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Econ-comics: Trump, Biden and the Passing of the Torch at the White House

In a last-ditch attempt to cripple his successor, the outgoing Trump Administration tries a scorched-earth policy to undermine the Biden team

Illustration by Antonella Martino

Unconfirmed rumors circulating suggest that the fire at the White House might have been started by President Donald Trump himself, inspired by recent events in the Caucasus. No doubts however, that the economic sabotage enacted by Treasury Secretary Steven Mnuchin, who in November put an end to the Federal Reserve’s economic stimulus program, was deliberate.

WASHINGTON. January 18, 2021.

The Washington 911 operator initially thought of a joke when, shortly after 1 a.m. today, she received the first call from a driver on 1600 Pennsylvania Avenue stating that he saw flames in the direction of the White House. It soon became clear that it was no joke at all when similar reports from area residents kept coming in setting off a general, citywide emergency alert. Soon enough an unknown number of emergency vehicles had completely engulfed the streets surrounding the presidential residence.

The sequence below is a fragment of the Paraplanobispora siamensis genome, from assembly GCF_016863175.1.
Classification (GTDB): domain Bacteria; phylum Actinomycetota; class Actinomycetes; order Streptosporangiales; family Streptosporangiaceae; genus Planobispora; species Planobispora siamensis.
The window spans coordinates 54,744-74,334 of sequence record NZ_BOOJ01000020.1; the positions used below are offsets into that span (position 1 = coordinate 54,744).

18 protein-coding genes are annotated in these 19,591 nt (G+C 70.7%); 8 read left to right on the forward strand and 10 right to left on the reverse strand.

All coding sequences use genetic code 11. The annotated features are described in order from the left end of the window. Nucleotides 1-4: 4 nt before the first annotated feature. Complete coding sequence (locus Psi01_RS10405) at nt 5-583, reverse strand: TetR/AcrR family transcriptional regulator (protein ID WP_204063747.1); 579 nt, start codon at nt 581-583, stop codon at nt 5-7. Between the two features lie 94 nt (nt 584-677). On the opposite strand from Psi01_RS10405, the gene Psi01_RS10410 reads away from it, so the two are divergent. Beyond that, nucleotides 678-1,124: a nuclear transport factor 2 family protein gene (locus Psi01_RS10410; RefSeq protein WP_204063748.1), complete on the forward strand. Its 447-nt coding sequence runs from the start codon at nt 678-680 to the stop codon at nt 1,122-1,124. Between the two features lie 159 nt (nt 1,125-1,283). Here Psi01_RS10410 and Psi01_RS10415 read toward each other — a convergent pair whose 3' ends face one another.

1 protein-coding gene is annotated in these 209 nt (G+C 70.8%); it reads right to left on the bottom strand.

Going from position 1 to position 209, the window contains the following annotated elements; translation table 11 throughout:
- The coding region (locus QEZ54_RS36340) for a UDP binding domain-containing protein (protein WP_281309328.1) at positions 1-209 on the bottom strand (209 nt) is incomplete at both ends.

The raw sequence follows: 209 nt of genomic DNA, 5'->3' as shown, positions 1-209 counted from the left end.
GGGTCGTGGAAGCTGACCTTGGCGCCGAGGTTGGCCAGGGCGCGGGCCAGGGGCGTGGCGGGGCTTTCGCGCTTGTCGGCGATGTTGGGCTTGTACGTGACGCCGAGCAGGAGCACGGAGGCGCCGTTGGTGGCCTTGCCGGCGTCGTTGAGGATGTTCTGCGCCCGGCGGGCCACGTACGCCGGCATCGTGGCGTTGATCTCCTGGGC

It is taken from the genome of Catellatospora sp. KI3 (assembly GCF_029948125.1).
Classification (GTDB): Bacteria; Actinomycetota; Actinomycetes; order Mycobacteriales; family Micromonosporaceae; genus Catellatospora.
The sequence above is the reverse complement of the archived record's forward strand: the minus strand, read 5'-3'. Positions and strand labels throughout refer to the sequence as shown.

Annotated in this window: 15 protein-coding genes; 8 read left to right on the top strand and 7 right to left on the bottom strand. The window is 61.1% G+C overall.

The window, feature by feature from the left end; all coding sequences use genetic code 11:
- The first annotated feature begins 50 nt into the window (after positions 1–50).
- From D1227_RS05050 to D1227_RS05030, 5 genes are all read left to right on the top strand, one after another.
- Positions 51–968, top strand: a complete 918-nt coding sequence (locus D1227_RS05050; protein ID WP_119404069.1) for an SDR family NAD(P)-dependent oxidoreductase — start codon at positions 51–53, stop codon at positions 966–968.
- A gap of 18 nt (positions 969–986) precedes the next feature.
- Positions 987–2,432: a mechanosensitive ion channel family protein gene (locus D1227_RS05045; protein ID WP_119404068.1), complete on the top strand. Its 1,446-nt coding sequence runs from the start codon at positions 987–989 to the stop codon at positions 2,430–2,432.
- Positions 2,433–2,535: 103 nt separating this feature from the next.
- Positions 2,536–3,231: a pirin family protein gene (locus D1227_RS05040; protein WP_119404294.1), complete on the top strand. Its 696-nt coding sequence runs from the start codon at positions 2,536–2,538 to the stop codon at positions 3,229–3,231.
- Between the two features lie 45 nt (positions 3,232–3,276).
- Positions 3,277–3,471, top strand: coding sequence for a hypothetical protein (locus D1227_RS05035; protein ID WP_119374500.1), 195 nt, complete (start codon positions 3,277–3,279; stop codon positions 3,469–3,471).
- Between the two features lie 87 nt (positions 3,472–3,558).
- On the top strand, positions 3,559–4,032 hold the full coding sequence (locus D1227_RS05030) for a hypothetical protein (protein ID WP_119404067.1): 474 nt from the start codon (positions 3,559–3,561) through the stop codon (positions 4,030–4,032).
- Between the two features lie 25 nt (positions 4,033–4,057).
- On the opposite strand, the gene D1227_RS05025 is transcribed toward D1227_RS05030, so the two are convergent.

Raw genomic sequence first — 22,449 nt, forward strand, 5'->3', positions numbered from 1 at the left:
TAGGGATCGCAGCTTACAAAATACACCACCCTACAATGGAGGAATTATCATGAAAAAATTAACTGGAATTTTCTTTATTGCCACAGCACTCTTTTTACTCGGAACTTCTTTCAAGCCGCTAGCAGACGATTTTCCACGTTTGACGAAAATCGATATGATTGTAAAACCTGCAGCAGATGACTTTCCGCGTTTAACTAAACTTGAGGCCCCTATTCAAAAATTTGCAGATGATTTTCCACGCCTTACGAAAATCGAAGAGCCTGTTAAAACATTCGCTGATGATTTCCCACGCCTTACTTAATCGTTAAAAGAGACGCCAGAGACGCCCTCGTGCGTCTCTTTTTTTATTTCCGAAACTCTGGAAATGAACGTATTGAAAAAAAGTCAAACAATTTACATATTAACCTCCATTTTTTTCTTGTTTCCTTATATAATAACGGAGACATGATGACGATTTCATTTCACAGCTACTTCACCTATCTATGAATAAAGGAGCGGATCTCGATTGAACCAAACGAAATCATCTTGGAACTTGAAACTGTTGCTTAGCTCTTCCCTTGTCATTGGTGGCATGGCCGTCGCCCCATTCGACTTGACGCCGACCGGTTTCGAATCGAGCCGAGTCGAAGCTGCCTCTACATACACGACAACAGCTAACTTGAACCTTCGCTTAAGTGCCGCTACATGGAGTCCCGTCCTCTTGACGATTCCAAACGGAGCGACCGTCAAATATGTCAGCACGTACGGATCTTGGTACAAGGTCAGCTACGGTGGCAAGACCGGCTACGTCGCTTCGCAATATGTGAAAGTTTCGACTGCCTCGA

Although there have been no official statements coming from the Trump administration so far, rumors circulating immediately after the first responders’ arrival, if corroborated, would be nothing short of explosive: namely that President Donald Trump himself started the fire inside the building.

Shortly after midnight some members of the presidential staff who asked to remain Q Anonymous said they heard the president scream at the top of his lungs from one of the private rooms where, as is his custom, he had retired to watch television with a bottle of hair spray and a vegetable soup. Fearing the worst, Tim Harleth, one of the managers of the White House residential premises, rushed to the room and found the president in a state of confusion which, while not particularly dissimilar from his state of “normalcy”, was distinguishable by a purplish hue of his complexion that had definitely taken over his characteristic shade of orange.

At second glance it soon became clear to Mr. Harleth that the source of the presidential turmoil was not due to a sudden illness but it was rather some sort of hysterical crisis triggered by the news on the television about the recent armed conflict between Armenia and Azerbaijan for control of the disputed territory of Nagorno Karabakh.

Initially, the official believed that President Trump was belatedly showing a glimmer of interest for international politics, drawing America closer to that world leadership role he abandoned four years earlier.

Unfortunately, however, it soon became clear that the president’s enthusiasm was related to the images of the Armenian population forced into exile in the face of advancing Azerbaijani troops, setting fire to their own homes in a scorched-earth attempt to leave nothing behind for the arriving enemy forces.

It was at this point that Trump hastily left the room to reappear a few minutes later with a gas tank and a box of matches which he allegedly used to set the White House on fire in a last, desperate attempt to resist the forthcoming eviction.